Every moment we are alive, we are making choices, and as humans we hold the potential to be either amazing or horrific.  I can’t get into a conversation of what issue is worst and needs the most attention. We need to be vigilant and look at our choices.  Some people will just scoop up what others have made for them and others will be brick layers making things possible and building the road on which we will walk.  I walk on roads that people have paved all the time — there is an invisibility of “women’s music,” of women that do not get heard. There is always an invisible corridor that creates necessary bridges.  A company like Lady Slipper is cellurlarly embedded in the next generation of music, even if they are just living it.

I know you are wrapping up a tour of Folk Festivals.  What has the energy been like this year as opposed to years past?

It has been awhile since I have done festivals. I was invited to many of these festivals because it was on the heels of the Occupy Movement and so there was some intent to raise awareness of activism.  I did overhear that people were surprised and saddened that there was so little political music performed.  Now I think people really do want to hear music about what is going on.  I think there is a real desire to connect while simultaneously trying to escape.  It is always hard to write about torture, gay teen suicide, women being tortured, but I work very hard at it and I reflect back and think I’ve gotten better at it.  There is room for music about smash the state and for songs for striking nurses and for anti-war songs.

You have become an Elder-States woman and steward of music of social protest.  How does it feel to wear that mantle? 

I used to joke that I was an elder in training and now I think that time is up.  I have moved into that generation of elders.  Odetta is gone and Belafonte is not doing concerts anymore.  When I travel I am being treated as an elder and it is very nice.  I learned as I was an elder in training that I can be at peace at not being the center of attention and just happy to be of use.   My generation took everything out of the box and named it; it did not all get solved, but it can be talked about.   The line in the song We’re Still Here — we are here and present and here to be of use.

What or how do you see the future of protest music?  What advice might you have for artists that look at life through a social justice lens as you do?

I think people need to get better. I think people need to practice activism, whether they are artists, teachers, religious people — the more we practice the better we get.  I encourage people to become good writers.  What do people need locally to help support them to do the hard work?  It is not just about picking up a guitar and playing three chords and now who will book me?  There is no shortage of ideas. What I see is that there is a shortage of skills to bring those ideas together. There is a lot of great hard work involved.  Invite us to make us become our better selves.  Bring a friend to a concert—expose people to music about social justice—open the circle.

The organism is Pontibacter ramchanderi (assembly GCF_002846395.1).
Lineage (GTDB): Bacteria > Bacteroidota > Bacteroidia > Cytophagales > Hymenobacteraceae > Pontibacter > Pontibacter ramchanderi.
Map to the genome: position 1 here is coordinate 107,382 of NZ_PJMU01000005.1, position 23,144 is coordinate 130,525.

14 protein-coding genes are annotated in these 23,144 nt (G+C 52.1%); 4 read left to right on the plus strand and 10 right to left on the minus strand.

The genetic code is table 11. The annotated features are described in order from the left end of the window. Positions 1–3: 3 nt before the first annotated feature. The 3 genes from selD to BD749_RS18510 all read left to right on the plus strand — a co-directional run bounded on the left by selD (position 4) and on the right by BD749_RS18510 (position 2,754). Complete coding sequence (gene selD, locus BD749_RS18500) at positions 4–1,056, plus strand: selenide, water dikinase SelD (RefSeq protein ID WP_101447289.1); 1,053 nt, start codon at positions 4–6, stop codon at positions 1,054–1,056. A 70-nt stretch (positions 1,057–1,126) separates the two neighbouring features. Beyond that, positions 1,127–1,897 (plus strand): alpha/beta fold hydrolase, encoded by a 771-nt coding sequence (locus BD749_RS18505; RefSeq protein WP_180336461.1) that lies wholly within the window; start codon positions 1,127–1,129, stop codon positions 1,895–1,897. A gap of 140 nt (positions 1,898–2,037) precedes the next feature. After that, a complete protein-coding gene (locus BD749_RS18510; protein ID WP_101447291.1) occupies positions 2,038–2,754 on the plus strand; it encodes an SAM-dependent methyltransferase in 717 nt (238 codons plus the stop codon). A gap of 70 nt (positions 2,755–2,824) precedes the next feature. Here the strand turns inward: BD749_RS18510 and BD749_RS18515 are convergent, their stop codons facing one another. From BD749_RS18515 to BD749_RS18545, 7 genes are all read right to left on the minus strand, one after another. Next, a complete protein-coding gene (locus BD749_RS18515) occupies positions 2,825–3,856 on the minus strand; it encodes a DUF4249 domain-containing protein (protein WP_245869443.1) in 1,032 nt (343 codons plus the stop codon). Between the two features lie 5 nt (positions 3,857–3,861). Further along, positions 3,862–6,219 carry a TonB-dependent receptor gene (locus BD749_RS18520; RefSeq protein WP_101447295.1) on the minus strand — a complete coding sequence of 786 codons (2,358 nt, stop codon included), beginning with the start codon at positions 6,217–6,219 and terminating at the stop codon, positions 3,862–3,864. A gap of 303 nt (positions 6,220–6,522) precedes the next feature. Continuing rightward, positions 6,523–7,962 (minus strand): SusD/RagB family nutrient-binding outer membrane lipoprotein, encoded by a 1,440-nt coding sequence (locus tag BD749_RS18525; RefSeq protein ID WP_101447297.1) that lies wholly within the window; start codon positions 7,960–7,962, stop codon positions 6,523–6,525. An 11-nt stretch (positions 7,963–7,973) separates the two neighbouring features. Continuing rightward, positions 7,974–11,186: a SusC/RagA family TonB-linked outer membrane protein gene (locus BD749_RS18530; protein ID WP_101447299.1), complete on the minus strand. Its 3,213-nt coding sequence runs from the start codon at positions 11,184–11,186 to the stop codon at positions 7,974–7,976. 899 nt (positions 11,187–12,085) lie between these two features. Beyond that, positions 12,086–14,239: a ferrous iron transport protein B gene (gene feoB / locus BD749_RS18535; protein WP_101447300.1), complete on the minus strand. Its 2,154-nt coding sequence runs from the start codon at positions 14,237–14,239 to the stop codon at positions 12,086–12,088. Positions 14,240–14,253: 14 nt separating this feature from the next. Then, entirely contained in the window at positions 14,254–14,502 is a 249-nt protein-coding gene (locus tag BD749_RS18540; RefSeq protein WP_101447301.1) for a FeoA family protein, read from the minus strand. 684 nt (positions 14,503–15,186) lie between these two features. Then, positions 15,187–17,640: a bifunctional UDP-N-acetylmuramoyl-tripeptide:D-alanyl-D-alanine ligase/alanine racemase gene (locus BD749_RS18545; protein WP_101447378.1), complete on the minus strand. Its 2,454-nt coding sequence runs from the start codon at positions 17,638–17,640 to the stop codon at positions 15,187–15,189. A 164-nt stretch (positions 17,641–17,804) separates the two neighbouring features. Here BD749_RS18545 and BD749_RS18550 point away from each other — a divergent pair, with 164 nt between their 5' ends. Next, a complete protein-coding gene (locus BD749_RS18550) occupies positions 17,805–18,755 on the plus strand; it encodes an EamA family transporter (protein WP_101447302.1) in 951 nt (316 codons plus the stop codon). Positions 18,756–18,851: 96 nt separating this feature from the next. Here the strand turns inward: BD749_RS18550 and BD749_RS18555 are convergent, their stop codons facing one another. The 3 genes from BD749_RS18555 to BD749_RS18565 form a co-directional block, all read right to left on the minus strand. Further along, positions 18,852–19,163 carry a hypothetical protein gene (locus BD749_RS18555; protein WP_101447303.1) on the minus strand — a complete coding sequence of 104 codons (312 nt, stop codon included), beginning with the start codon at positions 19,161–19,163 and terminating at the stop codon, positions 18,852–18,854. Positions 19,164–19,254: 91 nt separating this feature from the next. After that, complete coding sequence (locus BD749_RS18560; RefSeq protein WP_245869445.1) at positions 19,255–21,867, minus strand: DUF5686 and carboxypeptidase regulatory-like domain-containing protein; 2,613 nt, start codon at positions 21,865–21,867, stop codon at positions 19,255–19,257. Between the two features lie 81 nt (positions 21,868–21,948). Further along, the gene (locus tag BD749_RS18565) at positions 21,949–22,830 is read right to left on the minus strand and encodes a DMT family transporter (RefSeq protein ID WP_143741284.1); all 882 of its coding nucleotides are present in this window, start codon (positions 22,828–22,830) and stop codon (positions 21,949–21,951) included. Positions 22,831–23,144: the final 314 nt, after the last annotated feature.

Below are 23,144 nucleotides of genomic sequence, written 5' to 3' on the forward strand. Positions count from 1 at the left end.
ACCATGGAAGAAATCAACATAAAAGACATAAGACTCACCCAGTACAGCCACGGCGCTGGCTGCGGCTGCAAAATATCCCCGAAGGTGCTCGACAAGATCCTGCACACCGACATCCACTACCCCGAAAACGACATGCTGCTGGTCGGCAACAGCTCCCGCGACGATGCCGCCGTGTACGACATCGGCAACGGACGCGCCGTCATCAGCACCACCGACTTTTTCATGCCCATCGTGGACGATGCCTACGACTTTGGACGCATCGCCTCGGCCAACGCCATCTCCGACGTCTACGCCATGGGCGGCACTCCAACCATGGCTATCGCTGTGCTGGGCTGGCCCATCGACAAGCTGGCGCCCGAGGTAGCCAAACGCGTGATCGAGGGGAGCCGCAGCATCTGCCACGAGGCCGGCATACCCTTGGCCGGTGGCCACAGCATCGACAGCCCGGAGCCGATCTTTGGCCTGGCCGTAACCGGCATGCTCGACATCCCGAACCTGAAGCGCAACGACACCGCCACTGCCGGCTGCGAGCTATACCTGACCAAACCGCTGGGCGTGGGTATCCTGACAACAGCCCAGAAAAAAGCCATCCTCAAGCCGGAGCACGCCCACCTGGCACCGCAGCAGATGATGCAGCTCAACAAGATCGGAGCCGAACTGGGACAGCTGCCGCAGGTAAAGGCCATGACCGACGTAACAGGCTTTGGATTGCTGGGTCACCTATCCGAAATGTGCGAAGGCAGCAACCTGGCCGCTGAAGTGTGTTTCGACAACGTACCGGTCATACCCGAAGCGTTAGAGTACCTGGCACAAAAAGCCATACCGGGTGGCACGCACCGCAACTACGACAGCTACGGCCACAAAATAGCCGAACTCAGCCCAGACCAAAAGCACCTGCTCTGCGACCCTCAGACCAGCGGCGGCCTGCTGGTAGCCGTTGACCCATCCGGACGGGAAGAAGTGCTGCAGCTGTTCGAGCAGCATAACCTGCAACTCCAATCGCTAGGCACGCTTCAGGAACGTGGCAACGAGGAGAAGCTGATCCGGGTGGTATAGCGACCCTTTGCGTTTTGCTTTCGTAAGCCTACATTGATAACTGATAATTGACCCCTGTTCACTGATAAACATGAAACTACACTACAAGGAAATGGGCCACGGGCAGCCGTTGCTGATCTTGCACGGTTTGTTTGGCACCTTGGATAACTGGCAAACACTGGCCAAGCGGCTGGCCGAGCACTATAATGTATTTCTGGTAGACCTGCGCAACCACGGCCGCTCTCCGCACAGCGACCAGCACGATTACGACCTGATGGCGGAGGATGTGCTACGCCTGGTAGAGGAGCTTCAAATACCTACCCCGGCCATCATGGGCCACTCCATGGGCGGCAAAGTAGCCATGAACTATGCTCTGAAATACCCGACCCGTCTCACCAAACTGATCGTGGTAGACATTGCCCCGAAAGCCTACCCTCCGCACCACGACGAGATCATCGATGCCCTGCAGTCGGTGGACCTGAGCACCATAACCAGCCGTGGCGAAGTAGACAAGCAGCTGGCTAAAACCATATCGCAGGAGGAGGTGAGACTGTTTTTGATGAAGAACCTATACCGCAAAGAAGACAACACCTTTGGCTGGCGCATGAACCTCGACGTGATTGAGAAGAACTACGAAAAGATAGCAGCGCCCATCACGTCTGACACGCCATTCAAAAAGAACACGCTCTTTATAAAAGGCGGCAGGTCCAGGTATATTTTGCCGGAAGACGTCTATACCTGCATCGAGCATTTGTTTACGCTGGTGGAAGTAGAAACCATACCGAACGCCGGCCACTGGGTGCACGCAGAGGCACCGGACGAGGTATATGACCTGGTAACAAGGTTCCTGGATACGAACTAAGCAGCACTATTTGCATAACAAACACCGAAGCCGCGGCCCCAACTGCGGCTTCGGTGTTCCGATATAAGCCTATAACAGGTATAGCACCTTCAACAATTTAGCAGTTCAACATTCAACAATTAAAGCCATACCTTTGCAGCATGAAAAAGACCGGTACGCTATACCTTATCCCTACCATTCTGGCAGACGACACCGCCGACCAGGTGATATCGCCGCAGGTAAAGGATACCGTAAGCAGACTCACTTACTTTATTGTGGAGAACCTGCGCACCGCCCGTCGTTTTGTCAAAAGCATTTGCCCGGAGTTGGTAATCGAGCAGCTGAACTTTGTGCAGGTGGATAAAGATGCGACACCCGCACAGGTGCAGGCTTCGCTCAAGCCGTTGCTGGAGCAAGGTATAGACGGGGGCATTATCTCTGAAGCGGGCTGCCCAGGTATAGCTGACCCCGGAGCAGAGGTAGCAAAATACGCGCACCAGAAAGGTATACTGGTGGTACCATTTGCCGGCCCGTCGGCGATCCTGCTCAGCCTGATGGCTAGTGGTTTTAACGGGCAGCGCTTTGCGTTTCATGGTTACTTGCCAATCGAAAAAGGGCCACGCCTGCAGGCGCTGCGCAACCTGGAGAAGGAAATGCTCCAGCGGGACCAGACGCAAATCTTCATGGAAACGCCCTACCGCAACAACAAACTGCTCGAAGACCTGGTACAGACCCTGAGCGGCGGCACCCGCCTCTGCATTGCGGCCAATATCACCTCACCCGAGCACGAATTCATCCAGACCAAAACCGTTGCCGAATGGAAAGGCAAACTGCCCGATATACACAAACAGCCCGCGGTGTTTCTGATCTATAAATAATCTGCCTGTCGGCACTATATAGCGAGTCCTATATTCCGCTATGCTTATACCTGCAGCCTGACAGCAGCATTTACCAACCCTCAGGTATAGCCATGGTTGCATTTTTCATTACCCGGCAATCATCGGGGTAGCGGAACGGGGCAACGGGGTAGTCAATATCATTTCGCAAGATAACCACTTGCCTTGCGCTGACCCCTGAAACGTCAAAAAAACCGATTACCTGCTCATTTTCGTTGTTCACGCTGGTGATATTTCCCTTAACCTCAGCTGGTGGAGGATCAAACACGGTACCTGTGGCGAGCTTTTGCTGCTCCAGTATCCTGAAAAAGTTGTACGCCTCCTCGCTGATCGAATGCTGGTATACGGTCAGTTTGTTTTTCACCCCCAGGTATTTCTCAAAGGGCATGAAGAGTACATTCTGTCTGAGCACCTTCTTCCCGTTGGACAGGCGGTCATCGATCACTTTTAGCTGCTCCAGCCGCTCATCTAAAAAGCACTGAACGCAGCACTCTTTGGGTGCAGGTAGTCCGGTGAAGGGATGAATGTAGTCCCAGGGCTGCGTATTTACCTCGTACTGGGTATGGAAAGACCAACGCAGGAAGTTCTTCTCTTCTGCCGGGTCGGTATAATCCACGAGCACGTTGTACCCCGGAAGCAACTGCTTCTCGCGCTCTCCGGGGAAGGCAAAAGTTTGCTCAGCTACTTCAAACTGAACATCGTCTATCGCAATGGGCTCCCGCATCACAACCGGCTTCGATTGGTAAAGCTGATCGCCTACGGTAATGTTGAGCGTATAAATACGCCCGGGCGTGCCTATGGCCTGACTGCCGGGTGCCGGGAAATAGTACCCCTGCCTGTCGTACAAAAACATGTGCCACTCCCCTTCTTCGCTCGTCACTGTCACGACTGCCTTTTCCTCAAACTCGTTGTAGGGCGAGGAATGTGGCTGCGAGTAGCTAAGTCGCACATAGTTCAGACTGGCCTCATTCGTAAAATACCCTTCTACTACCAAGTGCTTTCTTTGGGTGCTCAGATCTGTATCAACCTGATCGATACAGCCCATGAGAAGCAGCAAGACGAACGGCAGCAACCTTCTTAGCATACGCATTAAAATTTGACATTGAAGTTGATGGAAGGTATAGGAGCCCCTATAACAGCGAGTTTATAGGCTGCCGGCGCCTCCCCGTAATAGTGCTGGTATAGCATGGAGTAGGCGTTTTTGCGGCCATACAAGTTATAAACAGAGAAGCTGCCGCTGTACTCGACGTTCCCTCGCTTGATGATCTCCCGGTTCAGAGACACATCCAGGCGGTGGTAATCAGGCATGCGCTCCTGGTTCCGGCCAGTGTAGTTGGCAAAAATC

You can purchase Holly’s new album through CDBaby or at Amazon.com; it should be available through iTunes shortly.

To my loyal TSM readers, I will confess that I truly did try to be objective during this interview, but it is exceedingly impossible not to just fall in love with Holly!  The new album is tremendous (as this review will attest), and she is such an inspiration.  Holly, thank you for taking the time to visit with me.

Voting Rights Act of 1965–What Happened?

6 Aug

Today marks the 47th Anniversary of the Voting Rights Act of 1965.  The Voting Rights Act finally addressed the widespread discrimination African Americans faced when trying to cast their votes. Sadly, here we are in the 21st Century and there are still political factions trying to suppress minority voters (who vote overwhelmingly Democratic…). Florida’s Republican Gov. Rick Scott and and Secretary of State Ken Detzner are trying to block voting rights for thousands of Latino Floridians.  These silly Republicans clearly either don’t know history, or feel they are above the law.

Now Republican Tom  Corbett is watching as the State of Pennsylvania tries to disenfranchise minority voters by imposing a “photo ID” requirement to vote.  Of course, this adversely and disproportionately affects people of color, young voters, older voters and those with low incomes — all people who traditionally vote Democratic. Sadly, there are 35 states that require photo ID to vote; all these laws have been pushed through by Republicans led legislatures.  Even my home state of Georgia practices this type of discrimination by requiring voters to present a photo ID. I would point out here that an estimated 21 million people do not have a current, government-issued photo ID. The numbers are even higher for black people, Hispanics and other minorities.

It is amazing to see how Republicans work hard to chip away bit by bit at fundamental rights like those in the 14th Amendment. It’s just like their efforts to overturn Roe v. Wade incrementally and to block marriage equality one state at a time. Clearly, being on the right doesn’t make one right about rights…

Bigot of the Week Award: August 3, House Democrats Opposing Tax Fairness

3 Aug

Bigot of the Week

This week 19 House Democrats put self-interest ahead of leadership and bailed on a key piece of legislation. Last week Senate Majority Leader Harry Reid exceeded all expectations and crafted a brilliant deal that allowed a great tax cut compromise to pass the Senate. The bill extended the cuts for taxpayers making less than $250,000 a year, protecting the middle class during the fragile economic recovery. By ending the cuts for those with higher incomes, it also introduced greater fairness into the tax system–truly a broken clock moment for our Harry Reid.